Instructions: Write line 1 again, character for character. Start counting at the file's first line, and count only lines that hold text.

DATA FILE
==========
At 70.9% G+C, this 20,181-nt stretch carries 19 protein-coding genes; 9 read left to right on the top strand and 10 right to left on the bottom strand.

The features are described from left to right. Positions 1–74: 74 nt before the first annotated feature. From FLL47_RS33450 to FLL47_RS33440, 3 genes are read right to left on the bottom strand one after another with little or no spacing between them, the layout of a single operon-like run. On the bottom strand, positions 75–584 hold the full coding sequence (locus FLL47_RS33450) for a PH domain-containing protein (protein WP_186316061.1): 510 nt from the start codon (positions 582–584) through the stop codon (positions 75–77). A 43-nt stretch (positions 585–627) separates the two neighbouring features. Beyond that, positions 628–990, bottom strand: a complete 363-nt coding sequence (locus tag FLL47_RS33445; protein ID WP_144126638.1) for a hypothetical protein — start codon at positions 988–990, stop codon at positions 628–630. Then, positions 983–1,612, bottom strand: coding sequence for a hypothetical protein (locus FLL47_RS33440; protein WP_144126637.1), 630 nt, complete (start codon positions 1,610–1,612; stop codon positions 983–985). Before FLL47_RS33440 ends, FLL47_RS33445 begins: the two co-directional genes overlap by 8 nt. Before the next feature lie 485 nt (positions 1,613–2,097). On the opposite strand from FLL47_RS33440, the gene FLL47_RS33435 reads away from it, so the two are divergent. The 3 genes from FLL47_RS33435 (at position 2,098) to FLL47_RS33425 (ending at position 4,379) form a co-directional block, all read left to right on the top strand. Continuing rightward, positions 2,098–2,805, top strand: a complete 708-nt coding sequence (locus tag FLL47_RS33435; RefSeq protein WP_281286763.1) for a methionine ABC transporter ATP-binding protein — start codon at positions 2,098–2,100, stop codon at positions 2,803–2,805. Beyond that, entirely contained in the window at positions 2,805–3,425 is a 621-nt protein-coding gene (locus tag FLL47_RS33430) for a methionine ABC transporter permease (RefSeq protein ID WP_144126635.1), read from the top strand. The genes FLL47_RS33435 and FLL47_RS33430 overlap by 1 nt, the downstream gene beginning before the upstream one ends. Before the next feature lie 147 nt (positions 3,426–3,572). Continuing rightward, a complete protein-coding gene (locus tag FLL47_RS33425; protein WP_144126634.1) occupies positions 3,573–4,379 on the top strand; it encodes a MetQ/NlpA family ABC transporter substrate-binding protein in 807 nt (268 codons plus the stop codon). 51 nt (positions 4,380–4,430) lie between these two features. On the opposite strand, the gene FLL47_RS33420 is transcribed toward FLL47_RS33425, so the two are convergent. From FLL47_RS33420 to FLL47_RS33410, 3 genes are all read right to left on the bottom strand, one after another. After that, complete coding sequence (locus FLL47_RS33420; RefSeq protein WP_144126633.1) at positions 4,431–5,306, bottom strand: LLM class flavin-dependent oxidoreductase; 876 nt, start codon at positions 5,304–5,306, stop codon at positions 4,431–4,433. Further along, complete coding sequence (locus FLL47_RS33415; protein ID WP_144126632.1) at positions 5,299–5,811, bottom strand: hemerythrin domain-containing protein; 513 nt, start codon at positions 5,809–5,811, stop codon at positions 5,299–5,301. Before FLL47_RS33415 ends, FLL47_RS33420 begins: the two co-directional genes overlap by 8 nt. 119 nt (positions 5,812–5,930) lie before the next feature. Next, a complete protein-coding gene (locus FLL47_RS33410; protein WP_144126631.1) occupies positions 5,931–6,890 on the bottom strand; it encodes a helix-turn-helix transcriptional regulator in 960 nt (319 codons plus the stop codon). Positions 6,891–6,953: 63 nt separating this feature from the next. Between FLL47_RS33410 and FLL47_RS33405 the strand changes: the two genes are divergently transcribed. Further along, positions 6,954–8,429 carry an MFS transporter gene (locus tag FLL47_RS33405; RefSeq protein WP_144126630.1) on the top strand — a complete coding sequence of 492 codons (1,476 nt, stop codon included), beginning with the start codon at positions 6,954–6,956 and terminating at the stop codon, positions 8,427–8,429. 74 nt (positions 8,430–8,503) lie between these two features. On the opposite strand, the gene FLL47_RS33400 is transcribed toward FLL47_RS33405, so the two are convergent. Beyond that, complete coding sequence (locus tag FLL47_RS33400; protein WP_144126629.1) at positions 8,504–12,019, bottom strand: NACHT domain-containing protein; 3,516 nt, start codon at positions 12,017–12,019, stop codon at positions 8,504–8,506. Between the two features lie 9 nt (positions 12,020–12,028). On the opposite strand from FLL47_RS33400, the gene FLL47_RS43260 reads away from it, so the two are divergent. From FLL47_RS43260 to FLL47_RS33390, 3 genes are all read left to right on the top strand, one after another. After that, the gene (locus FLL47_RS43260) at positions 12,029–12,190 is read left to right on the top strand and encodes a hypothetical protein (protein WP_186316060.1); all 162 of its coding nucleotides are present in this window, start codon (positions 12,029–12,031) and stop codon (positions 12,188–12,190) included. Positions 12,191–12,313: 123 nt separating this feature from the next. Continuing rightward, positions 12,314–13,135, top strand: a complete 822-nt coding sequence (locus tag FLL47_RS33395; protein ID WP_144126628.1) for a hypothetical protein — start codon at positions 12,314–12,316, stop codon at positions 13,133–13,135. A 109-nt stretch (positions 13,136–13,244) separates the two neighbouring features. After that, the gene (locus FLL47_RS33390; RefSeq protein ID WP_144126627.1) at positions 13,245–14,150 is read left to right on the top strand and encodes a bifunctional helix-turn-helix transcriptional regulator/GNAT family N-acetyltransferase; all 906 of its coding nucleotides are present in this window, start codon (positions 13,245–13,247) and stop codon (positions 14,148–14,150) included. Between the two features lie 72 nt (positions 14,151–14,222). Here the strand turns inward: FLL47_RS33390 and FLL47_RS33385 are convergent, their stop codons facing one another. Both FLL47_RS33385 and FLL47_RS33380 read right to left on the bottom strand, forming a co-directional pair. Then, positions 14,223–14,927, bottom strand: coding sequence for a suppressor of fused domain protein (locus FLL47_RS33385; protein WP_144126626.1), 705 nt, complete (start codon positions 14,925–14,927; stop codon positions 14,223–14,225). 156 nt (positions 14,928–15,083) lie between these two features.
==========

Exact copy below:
At 70.9% G+C, this 20,181-nt stretch carries 19 protein-coding genes; 9 read left to right on the top strand and 10 right to left on the bottom strand.